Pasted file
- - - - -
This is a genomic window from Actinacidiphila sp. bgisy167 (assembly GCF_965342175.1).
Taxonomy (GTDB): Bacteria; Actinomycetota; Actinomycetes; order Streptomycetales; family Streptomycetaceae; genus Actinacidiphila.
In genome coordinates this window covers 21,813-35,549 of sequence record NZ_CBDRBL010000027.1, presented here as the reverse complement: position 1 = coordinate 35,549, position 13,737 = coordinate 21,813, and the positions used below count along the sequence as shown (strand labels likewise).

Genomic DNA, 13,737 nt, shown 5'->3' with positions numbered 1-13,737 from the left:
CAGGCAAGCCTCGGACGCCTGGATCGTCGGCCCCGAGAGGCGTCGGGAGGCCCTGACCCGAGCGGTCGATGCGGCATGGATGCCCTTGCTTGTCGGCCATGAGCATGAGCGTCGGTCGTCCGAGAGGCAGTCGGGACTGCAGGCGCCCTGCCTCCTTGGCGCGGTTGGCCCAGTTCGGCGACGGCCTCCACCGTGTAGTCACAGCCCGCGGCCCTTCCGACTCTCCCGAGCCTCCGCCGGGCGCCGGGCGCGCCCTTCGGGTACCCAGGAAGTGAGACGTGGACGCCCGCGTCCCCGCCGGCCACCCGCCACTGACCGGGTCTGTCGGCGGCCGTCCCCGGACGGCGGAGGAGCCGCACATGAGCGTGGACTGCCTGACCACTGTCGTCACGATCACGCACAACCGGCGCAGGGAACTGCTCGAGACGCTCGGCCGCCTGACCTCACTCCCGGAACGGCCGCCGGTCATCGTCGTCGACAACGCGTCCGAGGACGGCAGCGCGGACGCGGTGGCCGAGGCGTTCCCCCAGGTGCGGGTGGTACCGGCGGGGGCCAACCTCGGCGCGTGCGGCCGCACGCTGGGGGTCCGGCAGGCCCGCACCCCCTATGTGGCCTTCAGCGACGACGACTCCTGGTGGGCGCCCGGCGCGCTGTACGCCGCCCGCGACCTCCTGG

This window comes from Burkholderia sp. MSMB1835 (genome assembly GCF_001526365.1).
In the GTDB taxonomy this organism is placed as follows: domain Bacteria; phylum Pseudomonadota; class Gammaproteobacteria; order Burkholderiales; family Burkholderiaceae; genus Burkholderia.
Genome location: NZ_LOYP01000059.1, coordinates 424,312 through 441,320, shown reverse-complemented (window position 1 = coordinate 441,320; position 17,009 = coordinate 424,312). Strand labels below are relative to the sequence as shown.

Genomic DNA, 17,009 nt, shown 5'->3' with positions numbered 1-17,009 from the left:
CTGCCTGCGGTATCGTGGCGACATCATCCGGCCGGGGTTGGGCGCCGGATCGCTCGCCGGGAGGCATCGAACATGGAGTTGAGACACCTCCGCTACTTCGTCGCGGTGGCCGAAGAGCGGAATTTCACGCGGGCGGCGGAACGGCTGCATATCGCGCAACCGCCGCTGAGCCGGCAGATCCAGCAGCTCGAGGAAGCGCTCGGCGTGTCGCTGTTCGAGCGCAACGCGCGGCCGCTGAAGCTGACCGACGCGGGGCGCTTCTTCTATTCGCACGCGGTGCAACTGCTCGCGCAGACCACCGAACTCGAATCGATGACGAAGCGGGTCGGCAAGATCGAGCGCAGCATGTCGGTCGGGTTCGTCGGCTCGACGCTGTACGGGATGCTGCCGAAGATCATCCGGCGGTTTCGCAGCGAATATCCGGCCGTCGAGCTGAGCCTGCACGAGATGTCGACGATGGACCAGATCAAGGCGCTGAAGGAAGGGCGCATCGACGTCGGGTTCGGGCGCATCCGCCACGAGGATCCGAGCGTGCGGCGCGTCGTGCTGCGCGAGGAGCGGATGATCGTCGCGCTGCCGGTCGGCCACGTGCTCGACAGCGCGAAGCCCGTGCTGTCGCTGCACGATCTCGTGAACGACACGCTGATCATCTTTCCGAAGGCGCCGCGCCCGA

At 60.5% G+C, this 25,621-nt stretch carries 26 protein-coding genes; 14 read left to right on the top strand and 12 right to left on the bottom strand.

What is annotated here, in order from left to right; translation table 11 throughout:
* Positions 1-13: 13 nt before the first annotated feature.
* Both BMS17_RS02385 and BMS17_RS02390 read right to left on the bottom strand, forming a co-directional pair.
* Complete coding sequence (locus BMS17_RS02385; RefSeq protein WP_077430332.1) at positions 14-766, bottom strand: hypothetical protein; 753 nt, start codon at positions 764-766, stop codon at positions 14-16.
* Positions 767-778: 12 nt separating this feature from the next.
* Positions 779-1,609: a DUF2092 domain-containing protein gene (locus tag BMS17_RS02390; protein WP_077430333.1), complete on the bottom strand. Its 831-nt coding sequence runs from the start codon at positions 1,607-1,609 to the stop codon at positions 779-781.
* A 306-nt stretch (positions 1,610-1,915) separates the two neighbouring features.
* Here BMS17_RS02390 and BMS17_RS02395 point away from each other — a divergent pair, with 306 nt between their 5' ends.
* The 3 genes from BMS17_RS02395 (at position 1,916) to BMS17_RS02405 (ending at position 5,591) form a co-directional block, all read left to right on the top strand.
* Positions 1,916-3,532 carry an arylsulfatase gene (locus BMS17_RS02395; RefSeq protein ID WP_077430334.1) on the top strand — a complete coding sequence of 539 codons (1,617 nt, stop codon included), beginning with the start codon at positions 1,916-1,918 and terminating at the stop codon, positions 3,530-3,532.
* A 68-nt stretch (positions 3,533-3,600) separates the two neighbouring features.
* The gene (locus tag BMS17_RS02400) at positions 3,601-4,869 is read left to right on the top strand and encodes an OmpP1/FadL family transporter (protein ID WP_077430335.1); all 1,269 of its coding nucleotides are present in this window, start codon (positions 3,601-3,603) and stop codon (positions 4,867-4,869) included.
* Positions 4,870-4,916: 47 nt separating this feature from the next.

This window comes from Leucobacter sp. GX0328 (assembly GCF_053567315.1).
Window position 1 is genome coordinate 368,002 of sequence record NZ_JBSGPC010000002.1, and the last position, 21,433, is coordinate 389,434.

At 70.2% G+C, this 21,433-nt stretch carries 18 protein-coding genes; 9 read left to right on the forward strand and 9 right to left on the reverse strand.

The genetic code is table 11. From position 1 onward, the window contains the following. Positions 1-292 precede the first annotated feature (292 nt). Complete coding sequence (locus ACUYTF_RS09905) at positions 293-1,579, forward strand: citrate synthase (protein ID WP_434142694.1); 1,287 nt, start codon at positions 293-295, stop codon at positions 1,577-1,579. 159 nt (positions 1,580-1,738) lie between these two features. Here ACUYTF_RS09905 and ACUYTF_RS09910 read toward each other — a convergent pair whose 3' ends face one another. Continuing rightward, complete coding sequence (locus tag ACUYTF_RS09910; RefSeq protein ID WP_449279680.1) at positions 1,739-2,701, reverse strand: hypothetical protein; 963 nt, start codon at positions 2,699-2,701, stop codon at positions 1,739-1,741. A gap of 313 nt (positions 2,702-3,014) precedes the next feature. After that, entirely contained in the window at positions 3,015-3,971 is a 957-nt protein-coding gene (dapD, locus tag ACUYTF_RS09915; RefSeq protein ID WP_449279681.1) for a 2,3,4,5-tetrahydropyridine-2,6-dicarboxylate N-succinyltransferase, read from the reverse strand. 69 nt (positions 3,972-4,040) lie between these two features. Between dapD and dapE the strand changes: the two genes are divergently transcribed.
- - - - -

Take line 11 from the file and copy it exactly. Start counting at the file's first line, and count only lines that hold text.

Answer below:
At 60.5% G+C, this 25,621-nt stretch carries 26 protein-coding genes; 14 read left to right on the top strand and 12 right to left on the bottom strand.